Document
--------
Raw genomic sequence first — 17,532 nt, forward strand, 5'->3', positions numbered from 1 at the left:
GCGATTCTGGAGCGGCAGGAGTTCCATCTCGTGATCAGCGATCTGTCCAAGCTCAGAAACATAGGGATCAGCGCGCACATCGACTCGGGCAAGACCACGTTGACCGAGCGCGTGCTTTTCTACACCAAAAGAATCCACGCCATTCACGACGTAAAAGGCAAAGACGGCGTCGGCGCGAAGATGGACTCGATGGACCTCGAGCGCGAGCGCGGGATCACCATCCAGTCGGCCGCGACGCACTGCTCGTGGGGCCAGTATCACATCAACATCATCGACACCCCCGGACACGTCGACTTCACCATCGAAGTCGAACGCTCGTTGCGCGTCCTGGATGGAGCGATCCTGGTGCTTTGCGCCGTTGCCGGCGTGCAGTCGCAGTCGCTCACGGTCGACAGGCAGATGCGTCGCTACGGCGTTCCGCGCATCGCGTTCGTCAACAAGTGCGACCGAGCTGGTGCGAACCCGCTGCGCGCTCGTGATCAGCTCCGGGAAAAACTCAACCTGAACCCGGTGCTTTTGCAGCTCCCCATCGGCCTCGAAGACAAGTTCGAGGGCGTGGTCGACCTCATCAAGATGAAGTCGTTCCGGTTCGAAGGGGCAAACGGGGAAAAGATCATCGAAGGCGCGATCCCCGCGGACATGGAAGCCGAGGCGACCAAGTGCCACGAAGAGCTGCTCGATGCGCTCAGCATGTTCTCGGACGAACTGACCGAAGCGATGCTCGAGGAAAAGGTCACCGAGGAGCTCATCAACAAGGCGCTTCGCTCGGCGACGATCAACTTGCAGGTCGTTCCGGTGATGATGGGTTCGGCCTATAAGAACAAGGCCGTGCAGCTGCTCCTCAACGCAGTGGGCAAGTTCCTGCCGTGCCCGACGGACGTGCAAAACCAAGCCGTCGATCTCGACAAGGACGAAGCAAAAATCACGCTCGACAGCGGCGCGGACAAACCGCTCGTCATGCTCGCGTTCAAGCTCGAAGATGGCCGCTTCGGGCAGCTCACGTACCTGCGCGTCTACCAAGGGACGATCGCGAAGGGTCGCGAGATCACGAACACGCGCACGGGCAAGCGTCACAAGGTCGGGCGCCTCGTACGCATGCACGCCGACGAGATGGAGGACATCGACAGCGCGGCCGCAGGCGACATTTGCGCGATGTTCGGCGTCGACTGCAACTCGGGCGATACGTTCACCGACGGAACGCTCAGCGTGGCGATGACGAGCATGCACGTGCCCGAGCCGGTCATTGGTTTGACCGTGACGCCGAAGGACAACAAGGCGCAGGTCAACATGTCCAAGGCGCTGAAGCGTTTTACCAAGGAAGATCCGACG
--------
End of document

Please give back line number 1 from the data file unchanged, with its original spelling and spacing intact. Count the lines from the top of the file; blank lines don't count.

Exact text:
Raw genomic sequence first — 17,532 nt, forward strand, 5'->3', positions numbered from 1 at the left: